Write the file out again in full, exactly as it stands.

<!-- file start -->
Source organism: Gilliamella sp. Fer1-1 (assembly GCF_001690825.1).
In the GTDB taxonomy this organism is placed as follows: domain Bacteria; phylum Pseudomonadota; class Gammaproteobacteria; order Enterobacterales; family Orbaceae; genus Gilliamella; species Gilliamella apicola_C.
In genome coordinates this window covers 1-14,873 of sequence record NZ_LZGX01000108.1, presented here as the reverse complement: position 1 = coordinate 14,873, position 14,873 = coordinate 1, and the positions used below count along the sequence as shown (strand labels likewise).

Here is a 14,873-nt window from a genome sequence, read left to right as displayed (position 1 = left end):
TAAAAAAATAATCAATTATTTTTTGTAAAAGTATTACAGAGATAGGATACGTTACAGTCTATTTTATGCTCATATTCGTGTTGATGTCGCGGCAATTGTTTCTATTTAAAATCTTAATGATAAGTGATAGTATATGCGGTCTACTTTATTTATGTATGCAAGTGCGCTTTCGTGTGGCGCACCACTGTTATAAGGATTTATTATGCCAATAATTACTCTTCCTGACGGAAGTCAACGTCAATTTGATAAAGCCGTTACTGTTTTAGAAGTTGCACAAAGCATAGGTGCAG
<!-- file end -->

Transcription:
Source organism: Gilliamella sp. Fer1-1 (assembly GCF_001690825.1).
In the GTDB taxonomy this organism is placed as follows: domain Bacteria; phylum Pseudomonadota; class Gammaproteobacteria; order Enterobacterales; family Orbaceae; genus Gilliamella; species Gilliamella apicola_C.
In genome coordinates this window covers 1-14,873 of sequence record NZ_LZGX01000108.1, presented here as the reverse complement: position 1 = coordinate 14,873, position 14,873 = coordinate 1, and the positions used below count along the sequence as shown (strand labels likewise).

Here is a 14,873-nt window from a genome sequence, read left to right as displayed (position 1 = left end):
TAAAAAAATAATCAATTATTTTTTGTAAAAGTATTACAGAGATAGGATACGTTACAGTCTATTTTATGCTCATATTCGTGTTGATGTCGCGGCAATTGTTTCTATTTAAAATCTTAATGATAAGTGATAGTATATGCGGTCTACTTTATTTATGTATGCAAGTGCGCTTTCGTGTGGCGCACCACTGTTATAAGGATTTATTATGCCAATAATTACTCTTCCTGACGGAAGTCAACGTCAATTTGATAAAGCCGTTACTGTTTTAGAAGTTGCACAAAGCATAGGTGCAG